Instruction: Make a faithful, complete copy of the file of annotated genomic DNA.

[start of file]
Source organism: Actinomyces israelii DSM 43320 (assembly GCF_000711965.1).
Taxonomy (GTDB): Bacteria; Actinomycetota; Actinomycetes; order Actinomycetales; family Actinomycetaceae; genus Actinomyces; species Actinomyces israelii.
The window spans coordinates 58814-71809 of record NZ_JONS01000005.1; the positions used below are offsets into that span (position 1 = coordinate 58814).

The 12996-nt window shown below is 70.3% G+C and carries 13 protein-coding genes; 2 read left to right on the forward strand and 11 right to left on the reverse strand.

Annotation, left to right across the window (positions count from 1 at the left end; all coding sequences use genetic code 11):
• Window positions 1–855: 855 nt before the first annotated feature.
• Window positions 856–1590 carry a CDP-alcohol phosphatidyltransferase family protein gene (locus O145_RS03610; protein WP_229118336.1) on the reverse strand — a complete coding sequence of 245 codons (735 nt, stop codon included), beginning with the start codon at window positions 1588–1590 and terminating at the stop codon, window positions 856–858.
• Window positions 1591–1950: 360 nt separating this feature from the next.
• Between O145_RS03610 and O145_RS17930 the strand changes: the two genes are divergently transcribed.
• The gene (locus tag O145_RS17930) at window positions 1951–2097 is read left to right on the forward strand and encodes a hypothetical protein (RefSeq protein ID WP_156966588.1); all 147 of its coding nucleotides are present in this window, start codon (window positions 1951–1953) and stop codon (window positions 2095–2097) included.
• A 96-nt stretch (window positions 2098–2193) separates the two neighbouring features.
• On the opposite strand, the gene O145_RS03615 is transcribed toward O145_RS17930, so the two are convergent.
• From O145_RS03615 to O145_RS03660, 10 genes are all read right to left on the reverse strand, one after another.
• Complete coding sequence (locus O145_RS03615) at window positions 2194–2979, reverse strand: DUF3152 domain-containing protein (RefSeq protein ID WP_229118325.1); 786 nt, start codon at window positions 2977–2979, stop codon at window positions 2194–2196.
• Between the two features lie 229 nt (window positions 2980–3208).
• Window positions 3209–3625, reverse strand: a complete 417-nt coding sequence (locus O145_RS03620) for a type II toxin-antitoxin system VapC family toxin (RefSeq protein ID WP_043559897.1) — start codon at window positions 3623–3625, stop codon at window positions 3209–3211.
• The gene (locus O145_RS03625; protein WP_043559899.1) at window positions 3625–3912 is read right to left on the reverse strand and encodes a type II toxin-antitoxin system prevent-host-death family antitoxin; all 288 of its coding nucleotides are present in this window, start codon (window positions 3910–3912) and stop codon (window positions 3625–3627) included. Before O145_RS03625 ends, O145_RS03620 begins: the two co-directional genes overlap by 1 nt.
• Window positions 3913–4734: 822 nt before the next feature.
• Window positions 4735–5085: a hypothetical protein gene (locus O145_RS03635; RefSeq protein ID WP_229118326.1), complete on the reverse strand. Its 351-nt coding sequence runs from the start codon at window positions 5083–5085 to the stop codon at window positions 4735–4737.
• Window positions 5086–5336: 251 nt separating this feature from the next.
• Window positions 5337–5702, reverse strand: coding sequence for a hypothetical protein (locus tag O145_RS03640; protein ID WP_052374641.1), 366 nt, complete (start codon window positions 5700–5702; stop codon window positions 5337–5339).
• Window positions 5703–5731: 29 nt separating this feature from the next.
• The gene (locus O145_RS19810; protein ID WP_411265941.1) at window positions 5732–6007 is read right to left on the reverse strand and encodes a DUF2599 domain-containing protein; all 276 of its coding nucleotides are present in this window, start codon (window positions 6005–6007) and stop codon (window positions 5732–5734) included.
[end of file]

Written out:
Source organism: Actinomyces israelii DSM 43320 (assembly GCF_000711965.1).
Taxonomy (GTDB): Bacteria; Actinomycetota; Actinomycetes; order Actinomycetales; family Actinomycetaceae; genus Actinomyces; species Actinomyces israelii.
The window spans coordinates 58814-71809 of record NZ_JONS01000005.1; the positions used below are offsets into that span (position 1 = coordinate 58814).

The 12996-nt window shown below is 70.3% G+C and carries 13 protein-coding genes; 2 read left to right on the forward strand and 11 right to left on the reverse strand.

Annotation, left to right across the window (positions count from 1 at the left end; all coding sequences use genetic code 11):
• Window positions 1–855: 855 nt before the first annotated feature.
• Window positions 856–1590 carry a CDP-alcohol phosphatidyltransferase family protein gene (locus O145_RS03610; protein WP_229118336.1) on the reverse strand — a complete coding sequence of 245 codons (735 nt, stop codon included), beginning with the start codon at window positions 1588–1590 and terminating at the stop codon, window positions 856–858.
• Window positions 1591–1950: 360 nt separating this feature from the next.
• Between O145_RS03610 and O145_RS17930 the strand changes: the two genes are divergently transcribed.
• The gene (locus tag O145_RS17930) at window positions 1951–2097 is read left to right on the forward strand and encodes a hypothetical protein (RefSeq protein ID WP_156966588.1); all 147 of its coding nucleotides are present in this window, start codon (window positions 1951–1953) and stop codon (window positions 2095–2097) included.
• A 96-nt stretch (window positions 2098–2193) separates the two neighbouring features.
• On the opposite strand, the gene O145_RS03615 is transcribed toward O145_RS17930, so the two are convergent.
• From O145_RS03615 to O145_RS03660, 10 genes are all read right to left on the reverse strand, one after another.
• Complete coding sequence (locus O145_RS03615) at window positions 2194–2979, reverse strand: DUF3152 domain-containing protein (RefSeq protein ID WP_229118325.1); 786 nt, start codon at window positions 2977–2979, stop codon at window positions 2194–2196.
• Between the two features lie 229 nt (window positions 2980–3208).
• Window positions 3209–3625, reverse strand: a complete 417-nt coding sequence (locus O145_RS03620) for a type II toxin-antitoxin system VapC family toxin (RefSeq protein ID WP_043559897.1) — start codon at window positions 3623–3625, stop codon at window positions 3209–3211.
• The gene (locus O145_RS03625; protein WP_043559899.1) at window positions 3625–3912 is read right to left on the reverse strand and encodes a type II toxin-antitoxin system prevent-host-death family antitoxin; all 288 of its coding nucleotides are present in this window, start codon (window positions 3910–3912) and stop codon (window positions 3625–3627) included. Before O145_RS03625 ends, O145_RS03620 begins: the two co-directional genes overlap by 1 nt.
• Window positions 3913–4734: 822 nt before the next feature.
• Window positions 4735–5085: a hypothetical protein gene (locus O145_RS03635; RefSeq protein ID WP_229118326.1), complete on the reverse strand. Its 351-nt coding sequence runs from the start codon at window positions 5083–5085 to the stop codon at window positions 4735–4737.
• Window positions 5086–5336: 251 nt separating this feature from the next.
• Window positions 5337–5702, reverse strand: coding sequence for a hypothetical protein (locus tag O145_RS03640; protein ID WP_052374641.1), 366 nt, complete (start codon window positions 5700–5702; stop codon window positions 5337–5339).
• Window positions 5703–5731: 29 nt separating this feature from the next.
• The gene (locus O145_RS19810; protein ID WP_411265941.1) at window positions 5732–6007 is read right to left on the reverse strand and encodes a DUF2599 domain-containing protein; all 276 of its coding nucleotides are present in this window, start codon (window positions 6005–6007) and stop codon (window positions 5732–5734) included.